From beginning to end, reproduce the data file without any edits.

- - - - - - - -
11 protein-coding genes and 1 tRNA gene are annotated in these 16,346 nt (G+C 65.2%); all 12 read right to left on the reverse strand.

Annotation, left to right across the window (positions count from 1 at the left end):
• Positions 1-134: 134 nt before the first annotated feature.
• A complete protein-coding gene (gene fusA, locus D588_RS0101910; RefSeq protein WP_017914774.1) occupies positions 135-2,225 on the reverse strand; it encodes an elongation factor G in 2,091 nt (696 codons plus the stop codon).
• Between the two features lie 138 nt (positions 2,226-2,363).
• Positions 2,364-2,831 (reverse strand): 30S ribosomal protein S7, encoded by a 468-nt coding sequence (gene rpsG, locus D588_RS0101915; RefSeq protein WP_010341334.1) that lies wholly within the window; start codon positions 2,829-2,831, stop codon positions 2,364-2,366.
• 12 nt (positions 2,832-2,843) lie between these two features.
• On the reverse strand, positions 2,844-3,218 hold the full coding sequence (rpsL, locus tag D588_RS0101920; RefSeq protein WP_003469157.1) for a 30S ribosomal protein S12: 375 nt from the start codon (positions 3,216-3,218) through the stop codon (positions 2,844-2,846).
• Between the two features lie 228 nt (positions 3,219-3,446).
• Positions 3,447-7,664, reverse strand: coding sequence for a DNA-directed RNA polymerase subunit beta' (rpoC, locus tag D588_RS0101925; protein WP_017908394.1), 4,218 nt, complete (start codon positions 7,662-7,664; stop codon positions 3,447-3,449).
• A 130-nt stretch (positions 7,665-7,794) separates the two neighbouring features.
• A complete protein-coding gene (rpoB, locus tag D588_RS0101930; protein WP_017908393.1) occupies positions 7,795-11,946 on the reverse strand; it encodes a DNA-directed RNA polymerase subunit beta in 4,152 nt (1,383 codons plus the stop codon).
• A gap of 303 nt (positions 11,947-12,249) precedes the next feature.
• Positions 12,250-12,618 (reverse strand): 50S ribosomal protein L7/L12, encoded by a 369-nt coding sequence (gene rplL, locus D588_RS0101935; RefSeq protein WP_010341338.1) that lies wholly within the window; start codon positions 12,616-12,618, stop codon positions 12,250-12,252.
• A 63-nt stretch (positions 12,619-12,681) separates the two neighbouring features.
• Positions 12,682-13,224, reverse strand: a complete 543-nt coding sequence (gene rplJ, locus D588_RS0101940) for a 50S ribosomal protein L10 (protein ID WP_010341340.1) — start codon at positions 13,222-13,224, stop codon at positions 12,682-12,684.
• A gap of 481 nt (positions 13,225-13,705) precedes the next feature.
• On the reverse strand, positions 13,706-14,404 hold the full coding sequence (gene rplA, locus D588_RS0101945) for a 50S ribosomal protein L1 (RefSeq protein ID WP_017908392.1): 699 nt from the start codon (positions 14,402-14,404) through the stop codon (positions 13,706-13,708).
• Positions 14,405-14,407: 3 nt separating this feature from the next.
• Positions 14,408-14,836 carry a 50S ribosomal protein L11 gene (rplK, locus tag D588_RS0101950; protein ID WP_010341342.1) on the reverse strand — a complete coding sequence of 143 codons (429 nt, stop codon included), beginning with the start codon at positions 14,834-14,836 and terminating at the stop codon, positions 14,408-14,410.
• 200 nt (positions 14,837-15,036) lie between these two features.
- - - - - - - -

11 protein-coding genes and 1 tRNA gene are annotated in these 16,346 nt (G+C 65.2%); all 12 read right to left on the reverse strand.

Annotation, left to right across the window (positions count from 1 at the left end):
• Positions 1-134: 134 nt before the first annotated feature.
• A complete protein-coding gene (gene fusA, locus D588_RS0101910; RefSeq protein WP_017914774.1) occupies positions 135-2,225 on the reverse strand; it encodes an elongation factor G in 2,091 nt (696 codons plus the stop codon).
• Between the two features lie 138 nt (positions 2,226-2,363).
• Positions 2,364-2,831 (reverse strand): 30S ribosomal protein S7, encoded by a 468-nt coding sequence (gene rpsG, locus D588_RS0101915; RefSeq protein WP_010341334.1) that lies wholly within the window; start codon positions 2,829-2,831, stop codon positions 2,364-2,366.
• 12 nt (positions 2,832-2,843) lie between these two features.
• On the reverse strand, positions 2,844-3,218 hold the full coding sequence (rpsL, locus tag D588_RS0101920; RefSeq protein WP_003469157.1) for a 30S ribosomal protein S12: 375 nt from the start codon (positions 3,216-3,218) through the stop codon (positions 2,844-2,846).
• Between the two features lie 228 nt (positions 3,219-3,446).
• Positions 3,447-7,664, reverse strand: coding sequence for a DNA-directed RNA polymerase subunit beta' (rpoC, locus tag D588_RS0101925; protein WP_017908394.1), 4,218 nt, complete (start codon positions 7,662-7,664; stop codon positions 3,447-3,449).
• A 130-nt stretch (positions 7,665-7,794) separates the two neighbouring features.
• A complete protein-coding gene (rpoB, locus tag D588_RS0101930; protein WP_017908393.1) occupies positions 7,795-11,946 on the reverse strand; it encodes a DNA-directed RNA polymerase subunit beta in 4,152 nt (1,383 codons plus the stop codon).
• A gap of 303 nt (positions 11,947-12,249) precedes the next feature.
• Positions 12,250-12,618 (reverse strand): 50S ribosomal protein L7/L12, encoded by a 369-nt coding sequence (gene rplL, locus D588_RS0101935; RefSeq protein WP_010341338.1) that lies wholly within the window; start codon positions 12,616-12,618, stop codon positions 12,250-12,252.
• A 63-nt stretch (positions 12,619-12,681) separates the two neighbouring features.
• Positions 12,682-13,224, reverse strand: a complete 543-nt coding sequence (gene rplJ, locus D588_RS0101940) for a 50S ribosomal protein L10 (protein ID WP_010341340.1) — start codon at positions 13,222-13,224, stop codon at positions 12,682-12,684.
• A gap of 481 nt (positions 13,225-13,705) precedes the next feature.
• On the reverse strand, positions 13,706-14,404 hold the full coding sequence (gene rplA, locus D588_RS0101945) for a 50S ribosomal protein L1 (RefSeq protein ID WP_017908392.1): 699 nt from the start codon (positions 14,402-14,404) through the stop codon (positions 13,706-13,708).
• Positions 14,405-14,407: 3 nt separating this feature from the next.
• Positions 14,408-14,836 carry a 50S ribosomal protein L11 gene (rplK, locus tag D588_RS0101950; protein ID WP_010341342.1) on the reverse strand — a complete coding sequence of 143 codons (429 nt, stop codon included), beginning with the start codon at positions 14,834-14,836 and terminating at the stop codon, positions 14,408-14,410.
• 200 nt (positions 14,837-15,036) lie between these two features.